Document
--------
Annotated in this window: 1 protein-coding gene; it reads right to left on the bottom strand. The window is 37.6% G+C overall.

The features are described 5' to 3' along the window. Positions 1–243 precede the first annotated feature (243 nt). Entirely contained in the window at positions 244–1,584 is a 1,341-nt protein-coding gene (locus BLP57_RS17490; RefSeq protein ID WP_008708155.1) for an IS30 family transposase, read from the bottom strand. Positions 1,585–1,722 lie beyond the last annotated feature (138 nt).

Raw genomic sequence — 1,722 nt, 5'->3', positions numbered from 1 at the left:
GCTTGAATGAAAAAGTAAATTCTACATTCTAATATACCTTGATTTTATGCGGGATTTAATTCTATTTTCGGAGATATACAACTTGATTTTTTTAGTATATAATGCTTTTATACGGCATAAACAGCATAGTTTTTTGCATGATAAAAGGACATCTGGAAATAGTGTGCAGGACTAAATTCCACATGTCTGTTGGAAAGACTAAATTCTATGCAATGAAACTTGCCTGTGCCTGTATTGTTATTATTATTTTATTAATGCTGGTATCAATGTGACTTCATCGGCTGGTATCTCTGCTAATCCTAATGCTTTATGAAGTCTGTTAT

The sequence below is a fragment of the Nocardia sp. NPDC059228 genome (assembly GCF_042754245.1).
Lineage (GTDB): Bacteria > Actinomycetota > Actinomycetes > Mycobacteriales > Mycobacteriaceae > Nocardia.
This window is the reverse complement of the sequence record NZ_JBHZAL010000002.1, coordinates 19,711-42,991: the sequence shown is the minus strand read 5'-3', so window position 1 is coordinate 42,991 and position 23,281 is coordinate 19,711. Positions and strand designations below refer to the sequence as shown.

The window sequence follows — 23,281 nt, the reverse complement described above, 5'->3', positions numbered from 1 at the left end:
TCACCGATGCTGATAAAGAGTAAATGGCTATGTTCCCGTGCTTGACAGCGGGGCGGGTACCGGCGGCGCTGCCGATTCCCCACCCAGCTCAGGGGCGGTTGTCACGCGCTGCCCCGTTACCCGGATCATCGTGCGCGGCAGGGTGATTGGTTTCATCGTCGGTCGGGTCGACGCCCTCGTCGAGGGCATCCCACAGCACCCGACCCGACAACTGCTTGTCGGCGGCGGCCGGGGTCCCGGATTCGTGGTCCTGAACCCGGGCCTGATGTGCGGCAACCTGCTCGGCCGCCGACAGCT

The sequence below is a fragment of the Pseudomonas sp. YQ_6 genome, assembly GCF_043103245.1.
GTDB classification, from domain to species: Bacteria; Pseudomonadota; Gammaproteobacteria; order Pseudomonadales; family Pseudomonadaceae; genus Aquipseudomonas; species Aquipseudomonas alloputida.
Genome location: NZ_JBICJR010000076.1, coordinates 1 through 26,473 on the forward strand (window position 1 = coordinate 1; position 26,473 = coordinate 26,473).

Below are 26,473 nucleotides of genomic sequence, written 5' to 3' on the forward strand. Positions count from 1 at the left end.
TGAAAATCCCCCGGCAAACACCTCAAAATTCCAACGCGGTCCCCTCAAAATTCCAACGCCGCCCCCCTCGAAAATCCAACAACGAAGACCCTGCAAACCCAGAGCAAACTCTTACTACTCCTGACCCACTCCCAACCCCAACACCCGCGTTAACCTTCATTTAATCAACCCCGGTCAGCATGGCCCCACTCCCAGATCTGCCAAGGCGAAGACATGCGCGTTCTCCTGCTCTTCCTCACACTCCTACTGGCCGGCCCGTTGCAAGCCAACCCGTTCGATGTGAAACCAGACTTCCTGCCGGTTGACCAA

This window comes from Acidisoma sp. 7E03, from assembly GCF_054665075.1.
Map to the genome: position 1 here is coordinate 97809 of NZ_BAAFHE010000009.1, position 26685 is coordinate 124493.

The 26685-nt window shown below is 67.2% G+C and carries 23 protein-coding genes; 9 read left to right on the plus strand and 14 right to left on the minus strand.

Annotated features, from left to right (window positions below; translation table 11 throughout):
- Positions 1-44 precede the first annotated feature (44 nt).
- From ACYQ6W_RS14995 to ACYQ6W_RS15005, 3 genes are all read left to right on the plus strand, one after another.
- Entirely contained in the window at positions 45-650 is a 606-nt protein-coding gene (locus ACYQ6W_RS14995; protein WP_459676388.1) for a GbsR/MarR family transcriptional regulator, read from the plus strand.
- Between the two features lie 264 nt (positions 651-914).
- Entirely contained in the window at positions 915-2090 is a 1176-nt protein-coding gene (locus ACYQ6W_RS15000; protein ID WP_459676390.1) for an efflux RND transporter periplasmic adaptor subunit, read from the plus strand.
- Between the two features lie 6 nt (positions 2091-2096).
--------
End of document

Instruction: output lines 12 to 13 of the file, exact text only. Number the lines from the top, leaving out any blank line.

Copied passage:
Genome location: NZ_JBICJR010000076.1, coordinates 1 through 26,473 on the forward strand (window position 1 = coordinate 1; position 26,473 = coordinate 26,473).

Below are 26,473 nucleotides of genomic sequence, written 5' to 3' on the forward strand. Positions count from 1 at the left end.